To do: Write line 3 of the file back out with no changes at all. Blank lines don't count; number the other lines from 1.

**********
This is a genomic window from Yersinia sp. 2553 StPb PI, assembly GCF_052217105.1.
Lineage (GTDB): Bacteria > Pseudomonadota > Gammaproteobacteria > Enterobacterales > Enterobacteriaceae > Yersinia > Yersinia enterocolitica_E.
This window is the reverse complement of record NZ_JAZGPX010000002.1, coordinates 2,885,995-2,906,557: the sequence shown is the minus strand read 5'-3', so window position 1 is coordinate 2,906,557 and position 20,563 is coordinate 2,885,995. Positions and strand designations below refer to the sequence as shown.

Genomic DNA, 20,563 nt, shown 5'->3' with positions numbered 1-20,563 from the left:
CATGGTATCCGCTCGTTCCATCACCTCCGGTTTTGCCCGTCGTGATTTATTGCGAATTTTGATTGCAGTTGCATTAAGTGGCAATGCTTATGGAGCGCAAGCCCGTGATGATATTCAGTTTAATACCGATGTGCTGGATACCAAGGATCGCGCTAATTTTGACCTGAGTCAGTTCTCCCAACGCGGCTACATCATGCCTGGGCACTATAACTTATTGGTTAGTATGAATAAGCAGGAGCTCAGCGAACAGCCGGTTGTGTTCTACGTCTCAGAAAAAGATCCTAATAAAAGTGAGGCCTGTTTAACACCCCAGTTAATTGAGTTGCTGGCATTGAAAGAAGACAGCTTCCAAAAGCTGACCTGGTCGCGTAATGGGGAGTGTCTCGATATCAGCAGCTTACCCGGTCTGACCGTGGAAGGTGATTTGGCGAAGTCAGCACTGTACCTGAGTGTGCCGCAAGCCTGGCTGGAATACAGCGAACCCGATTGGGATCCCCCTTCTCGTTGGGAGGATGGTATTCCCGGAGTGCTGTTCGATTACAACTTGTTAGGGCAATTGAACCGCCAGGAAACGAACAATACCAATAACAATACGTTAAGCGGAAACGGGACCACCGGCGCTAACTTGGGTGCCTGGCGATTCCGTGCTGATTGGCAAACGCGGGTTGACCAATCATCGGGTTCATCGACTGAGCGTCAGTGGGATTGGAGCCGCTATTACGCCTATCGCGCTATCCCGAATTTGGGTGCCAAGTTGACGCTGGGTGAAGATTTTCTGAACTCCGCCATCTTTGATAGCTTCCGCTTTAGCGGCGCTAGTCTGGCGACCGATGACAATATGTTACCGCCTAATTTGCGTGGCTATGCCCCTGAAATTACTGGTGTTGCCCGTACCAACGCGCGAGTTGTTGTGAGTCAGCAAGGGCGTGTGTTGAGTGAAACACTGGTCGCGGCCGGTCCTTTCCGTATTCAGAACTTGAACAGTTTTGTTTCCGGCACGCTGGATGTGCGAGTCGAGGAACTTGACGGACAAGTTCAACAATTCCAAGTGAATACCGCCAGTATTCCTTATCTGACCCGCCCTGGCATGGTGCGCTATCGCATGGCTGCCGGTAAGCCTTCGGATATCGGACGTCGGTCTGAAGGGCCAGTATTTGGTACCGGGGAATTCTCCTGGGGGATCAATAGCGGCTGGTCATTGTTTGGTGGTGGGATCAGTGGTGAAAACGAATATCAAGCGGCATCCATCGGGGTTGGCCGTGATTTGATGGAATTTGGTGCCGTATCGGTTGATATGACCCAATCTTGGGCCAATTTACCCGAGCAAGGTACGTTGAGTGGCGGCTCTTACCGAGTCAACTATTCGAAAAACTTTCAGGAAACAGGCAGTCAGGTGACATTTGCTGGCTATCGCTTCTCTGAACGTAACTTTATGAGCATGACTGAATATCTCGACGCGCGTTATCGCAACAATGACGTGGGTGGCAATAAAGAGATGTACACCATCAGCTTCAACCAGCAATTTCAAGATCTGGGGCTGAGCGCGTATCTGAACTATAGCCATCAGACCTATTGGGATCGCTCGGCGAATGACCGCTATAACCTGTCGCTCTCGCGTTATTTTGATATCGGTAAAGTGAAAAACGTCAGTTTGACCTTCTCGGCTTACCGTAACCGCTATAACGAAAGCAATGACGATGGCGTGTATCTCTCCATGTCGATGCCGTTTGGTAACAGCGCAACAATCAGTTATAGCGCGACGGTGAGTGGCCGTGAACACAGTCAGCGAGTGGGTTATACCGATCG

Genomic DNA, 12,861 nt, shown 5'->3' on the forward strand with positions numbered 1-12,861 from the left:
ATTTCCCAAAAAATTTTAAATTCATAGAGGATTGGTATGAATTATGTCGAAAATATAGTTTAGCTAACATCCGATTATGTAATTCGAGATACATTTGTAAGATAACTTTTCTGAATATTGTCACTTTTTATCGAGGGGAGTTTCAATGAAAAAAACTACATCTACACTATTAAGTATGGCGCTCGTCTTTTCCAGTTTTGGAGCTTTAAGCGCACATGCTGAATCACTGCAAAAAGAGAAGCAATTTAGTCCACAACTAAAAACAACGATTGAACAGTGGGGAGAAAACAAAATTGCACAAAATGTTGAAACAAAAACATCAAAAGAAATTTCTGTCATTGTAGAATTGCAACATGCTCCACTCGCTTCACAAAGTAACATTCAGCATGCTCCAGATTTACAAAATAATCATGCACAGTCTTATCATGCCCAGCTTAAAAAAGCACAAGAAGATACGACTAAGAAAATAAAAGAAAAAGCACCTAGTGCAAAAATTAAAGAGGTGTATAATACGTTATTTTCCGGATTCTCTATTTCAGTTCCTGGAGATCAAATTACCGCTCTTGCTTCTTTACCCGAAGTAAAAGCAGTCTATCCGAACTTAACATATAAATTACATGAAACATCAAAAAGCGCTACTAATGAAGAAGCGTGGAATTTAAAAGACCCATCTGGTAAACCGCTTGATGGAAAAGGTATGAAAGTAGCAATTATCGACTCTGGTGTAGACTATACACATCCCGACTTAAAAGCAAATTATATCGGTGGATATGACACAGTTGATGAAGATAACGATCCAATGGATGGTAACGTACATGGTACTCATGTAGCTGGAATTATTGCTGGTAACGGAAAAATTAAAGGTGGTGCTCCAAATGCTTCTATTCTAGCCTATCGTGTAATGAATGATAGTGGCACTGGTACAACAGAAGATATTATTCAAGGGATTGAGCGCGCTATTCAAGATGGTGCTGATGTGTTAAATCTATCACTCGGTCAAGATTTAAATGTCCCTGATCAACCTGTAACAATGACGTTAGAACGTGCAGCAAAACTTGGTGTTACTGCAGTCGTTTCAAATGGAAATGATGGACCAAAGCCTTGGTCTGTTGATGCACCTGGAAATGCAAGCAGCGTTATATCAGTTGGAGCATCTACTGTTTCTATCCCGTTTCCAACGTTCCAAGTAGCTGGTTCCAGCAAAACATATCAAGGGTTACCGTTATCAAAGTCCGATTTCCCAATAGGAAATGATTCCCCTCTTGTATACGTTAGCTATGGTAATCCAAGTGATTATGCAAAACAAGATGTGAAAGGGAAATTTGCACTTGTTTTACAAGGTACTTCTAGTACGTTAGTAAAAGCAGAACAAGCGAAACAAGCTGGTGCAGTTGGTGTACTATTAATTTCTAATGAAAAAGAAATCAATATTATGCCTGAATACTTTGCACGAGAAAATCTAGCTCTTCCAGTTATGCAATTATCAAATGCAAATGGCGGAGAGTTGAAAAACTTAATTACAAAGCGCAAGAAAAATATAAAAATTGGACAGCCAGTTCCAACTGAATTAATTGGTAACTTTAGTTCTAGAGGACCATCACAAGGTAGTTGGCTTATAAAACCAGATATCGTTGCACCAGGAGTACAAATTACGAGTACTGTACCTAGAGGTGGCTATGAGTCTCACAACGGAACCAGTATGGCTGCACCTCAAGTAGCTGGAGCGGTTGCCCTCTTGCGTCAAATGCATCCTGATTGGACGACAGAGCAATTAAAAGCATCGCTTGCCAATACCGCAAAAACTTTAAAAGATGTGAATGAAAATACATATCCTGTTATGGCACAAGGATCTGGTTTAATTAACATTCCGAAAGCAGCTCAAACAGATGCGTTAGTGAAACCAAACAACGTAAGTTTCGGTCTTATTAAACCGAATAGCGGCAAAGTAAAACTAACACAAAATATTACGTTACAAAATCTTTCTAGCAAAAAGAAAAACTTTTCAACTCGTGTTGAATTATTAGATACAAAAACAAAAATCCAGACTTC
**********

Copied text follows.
This window is the reverse complement of record NZ_JAZGPX010000002.1, coordinates 2,885,995-2,906,557: the sequence shown is the minus strand read 5'-3', so window position 1 is coordinate 2,906,557 and position 20,563 is coordinate 2,885,995. Positions and strand designations below refer to the sequence as shown.